Getting paid as a freelancer is hard to figure out… at least at first.
Once you get going, though, it provides a flexibility and freedom that’s hard to beat. Oh yeah, and if you play your cards right, it can pay you a pretty penny as well.
I know this to be true because I’ve done high-end freelancing for some of Silicon Valley’s hottest tech startups—companies that share investors with Facebook, Google, Twitter, Dropbox and many more. Before that, I was a startup COO. I co-founded a company called Serious Business that was acquired by Zynga, ran personnel and operations for Powerset (which was acquired by Microsoft) and was an executive at CrowdFlower.
The combination of these experiences has taught me that there is a lot that freelancers and solopreneurs can learn from Silicon Valley startups. It’s also taught me that there are a lot of ways that startups operate that make absolutely no sense for a freelancer or solopreneur to mimic.
Unfortunately, too often freelancers and solopreneurs apply all of the wrong startup lessons to their own businesses. I’m here to help you sort out which startup tips and tricks are valuable for you and which are not. That way, you can get on with getting paid to do work you love and enjoy the freedom that working for yourself affords.
Let’s take Facebook as our prototypical startup…
Two things Facebook has done since its startup days that have made it the wildly successful business it has become:
- Facebook focused on “viral growth” and scaling its audience before spending effort and focus on “monetizing” (or making money) from its audience. Zuckerberg knew that if he could get the audience large enough, the money would take care of itself.
- Instead of holing up until the site was indestructible and every feature that customers might want was built, Facebook practiced “iterative development.” The product was live to the public well before it was full of features, and the site often crashed. Facebook used this real-world testing (and the sense of urgency that comes with it) to quickly improve its offering with very small incremental improvements.
Both of these approaches worked for Facebook. But what do they mean for you as a freelancer or solopreneur?
One of these practices is the key to your success. The other will likely lead to your demise.
Read on to find out which is which…
Audience before offer?
Do any of these sound familiar?
“Before I try and sell something, I should have a long and proven track record for providing value for free.”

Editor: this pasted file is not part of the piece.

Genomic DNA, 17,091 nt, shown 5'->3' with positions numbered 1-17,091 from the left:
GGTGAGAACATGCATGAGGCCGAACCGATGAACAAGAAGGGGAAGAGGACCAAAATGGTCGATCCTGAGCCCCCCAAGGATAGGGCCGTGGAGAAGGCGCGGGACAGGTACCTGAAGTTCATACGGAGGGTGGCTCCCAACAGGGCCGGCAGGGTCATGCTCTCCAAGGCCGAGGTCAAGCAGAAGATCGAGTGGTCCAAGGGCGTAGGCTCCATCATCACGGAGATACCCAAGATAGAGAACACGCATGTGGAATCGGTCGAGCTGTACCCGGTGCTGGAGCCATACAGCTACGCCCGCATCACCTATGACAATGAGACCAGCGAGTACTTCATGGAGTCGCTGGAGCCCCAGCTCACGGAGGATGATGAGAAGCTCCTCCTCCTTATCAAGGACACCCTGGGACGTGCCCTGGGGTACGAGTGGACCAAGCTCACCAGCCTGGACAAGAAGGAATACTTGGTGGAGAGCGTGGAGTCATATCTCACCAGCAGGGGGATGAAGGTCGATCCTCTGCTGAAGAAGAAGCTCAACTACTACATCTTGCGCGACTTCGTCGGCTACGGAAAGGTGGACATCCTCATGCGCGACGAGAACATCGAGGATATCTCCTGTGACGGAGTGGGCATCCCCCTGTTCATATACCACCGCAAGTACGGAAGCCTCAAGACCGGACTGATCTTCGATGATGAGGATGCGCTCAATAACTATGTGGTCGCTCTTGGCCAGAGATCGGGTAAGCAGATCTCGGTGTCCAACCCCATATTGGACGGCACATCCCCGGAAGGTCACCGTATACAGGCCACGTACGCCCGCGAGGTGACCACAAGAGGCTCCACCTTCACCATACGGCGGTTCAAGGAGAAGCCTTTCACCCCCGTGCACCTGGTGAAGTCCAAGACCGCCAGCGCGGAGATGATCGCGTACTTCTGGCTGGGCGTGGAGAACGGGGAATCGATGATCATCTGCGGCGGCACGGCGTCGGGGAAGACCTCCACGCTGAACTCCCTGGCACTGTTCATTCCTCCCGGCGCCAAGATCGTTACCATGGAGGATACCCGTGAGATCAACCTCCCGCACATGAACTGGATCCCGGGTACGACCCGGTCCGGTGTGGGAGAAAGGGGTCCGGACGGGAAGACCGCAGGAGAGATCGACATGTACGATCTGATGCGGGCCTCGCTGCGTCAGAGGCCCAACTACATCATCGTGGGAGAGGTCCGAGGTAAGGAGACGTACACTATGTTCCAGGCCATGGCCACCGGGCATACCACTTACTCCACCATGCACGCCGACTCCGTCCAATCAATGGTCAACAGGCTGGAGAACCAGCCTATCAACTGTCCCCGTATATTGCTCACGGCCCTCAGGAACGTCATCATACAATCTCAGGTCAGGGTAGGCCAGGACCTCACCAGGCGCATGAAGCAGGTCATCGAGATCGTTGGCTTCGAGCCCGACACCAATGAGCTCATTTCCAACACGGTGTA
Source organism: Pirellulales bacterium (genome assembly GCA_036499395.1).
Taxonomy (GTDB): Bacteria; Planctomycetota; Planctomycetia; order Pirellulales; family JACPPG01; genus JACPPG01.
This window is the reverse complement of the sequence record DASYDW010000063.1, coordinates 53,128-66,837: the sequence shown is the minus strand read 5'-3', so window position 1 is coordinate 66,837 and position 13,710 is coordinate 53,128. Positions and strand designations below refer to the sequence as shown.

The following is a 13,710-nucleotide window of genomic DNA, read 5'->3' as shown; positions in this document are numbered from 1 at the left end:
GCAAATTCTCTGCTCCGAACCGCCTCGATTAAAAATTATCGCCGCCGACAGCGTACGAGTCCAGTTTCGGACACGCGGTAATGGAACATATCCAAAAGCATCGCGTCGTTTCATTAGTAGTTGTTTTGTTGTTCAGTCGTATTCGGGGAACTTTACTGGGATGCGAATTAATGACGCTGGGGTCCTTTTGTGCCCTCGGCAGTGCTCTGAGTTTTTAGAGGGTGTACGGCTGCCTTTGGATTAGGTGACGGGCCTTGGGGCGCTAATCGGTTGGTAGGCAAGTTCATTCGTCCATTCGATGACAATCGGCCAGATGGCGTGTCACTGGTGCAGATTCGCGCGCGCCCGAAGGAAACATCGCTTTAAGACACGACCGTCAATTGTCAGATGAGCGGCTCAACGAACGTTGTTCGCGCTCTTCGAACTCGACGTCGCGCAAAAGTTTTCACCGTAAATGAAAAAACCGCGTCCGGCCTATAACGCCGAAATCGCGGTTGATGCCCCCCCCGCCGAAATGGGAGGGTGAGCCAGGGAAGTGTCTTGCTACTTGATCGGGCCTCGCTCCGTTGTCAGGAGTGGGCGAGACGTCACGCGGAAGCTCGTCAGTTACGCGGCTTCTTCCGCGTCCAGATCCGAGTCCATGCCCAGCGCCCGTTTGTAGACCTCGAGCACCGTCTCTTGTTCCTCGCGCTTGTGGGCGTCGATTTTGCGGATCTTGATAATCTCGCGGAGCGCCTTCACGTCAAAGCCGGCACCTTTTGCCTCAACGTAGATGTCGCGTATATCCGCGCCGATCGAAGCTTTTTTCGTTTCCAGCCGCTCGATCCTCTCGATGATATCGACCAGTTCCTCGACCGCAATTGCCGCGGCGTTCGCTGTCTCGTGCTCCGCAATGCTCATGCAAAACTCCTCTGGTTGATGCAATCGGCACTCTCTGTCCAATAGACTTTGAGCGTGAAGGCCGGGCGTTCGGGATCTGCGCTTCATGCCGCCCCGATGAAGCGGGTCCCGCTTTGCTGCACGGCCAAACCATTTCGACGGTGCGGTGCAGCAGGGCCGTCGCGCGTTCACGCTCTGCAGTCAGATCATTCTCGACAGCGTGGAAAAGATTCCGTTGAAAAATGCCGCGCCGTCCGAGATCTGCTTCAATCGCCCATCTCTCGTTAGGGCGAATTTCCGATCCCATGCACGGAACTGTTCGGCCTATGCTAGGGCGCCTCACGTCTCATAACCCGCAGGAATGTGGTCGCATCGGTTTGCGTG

“Once I get thousands of Twitter followers, it will be so much easier to make money.”
“I need at least a few hundred regular blog readers to create a paid service or offering.”
Wrong. Wrong. Wrong.
Yes, Facebook focused exclusively on building its audience knowing that “the money would come,” but here’s one thing Facebook quickly had that your freelancing or solopreneur practice likely will not: millions of dollars of venture capital financing.
Silicon Valley startups are not just out to build a “healthy audience.” They are out to reach massive scale (think many millions of users) because, at the end of the day, their investors are only happy if they can reach a value of $100 million—or preferably $1 billion. Their businesses model is “Billion or Bust.”
My hunch is that as a freelancer or solopreneur, the “Billion or Bust” business model won’t work for you, unless you have a trust fund you’re inheriting from Bill Gates.
If you don’t want to live on Ramen noodles or stay forever stuck at a job you want to quit, you are going to need fund this business yourself. So finding your offer—not becoming a Superblogger or Social Media Maven—is priority number one.
What’s your offer? It’s simple: whatever it is that you intend to sell as a freelancer or solopreneur.
Eff it, we’ll do it live!
If you’ve never watched this clip of Bill O’Reilly screaming “F$%! it, we’ll do it live!” take a moment to fall on the floor laughing:
Sometimes the best way to get something right is to do it with a live audience.
Sure, it’s a little scary, but what you gain is invaluable: real-world feedback. Instead of guessing, you find out immediately what’s working and what’s not. And you have pressure to quickly adjust.
That’s the genius of the “iterative development” approach that Facebook (and many other top Silicon Valley companies) use to build their products. As a freelancer or solopreneur, you can use that very same approach to identify and build out the offer you’re going to use to fund your business.
Here are three benefits of this approach:
- You can start making money now. You don’t have to wait until you’re an online celebrity to get started. Instead, you can test your offer out with a few people at a time. With each test, you’ll learn a little more about your offer and you’ll increase your income.
- Your early customers become partners. If you explain your process appropriately, your earliest customers will partner with you to make your offer better by giving you much-needed feedback. They’ll even pay you to create your offer in the first place.
- You can build the right audience. You’ll quickly understand who your ideal customer is and what’s important to him or her. Now, you can build an audience of potential customers, rather than an audience of people who like to laugh at your cat pictures.
So as a freelancer, though it’s tempting, leave the “build an audience first and worry about the offer later” approach to Facebook and other viral growth businesses. When it comes to building your offer, though, take a page out of the startup playbook and use the “iterative development approach”—do it live and do it now!